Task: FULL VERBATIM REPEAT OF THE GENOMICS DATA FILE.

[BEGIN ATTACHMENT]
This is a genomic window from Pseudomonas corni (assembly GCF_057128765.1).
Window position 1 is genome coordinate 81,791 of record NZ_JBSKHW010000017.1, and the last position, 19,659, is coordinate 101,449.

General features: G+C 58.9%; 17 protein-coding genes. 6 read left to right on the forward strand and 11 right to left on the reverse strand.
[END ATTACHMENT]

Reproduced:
This is a genomic window from Pseudomonas corni (assembly GCF_057128765.1).
Window position 1 is genome coordinate 81,791 of record NZ_JBSKHW010000017.1, and the last position, 19,659, is coordinate 101,449.

General features: G+C 58.9%; 17 protein-coding genes. 6 read left to right on the forward strand and 11 right to left on the reverse strand.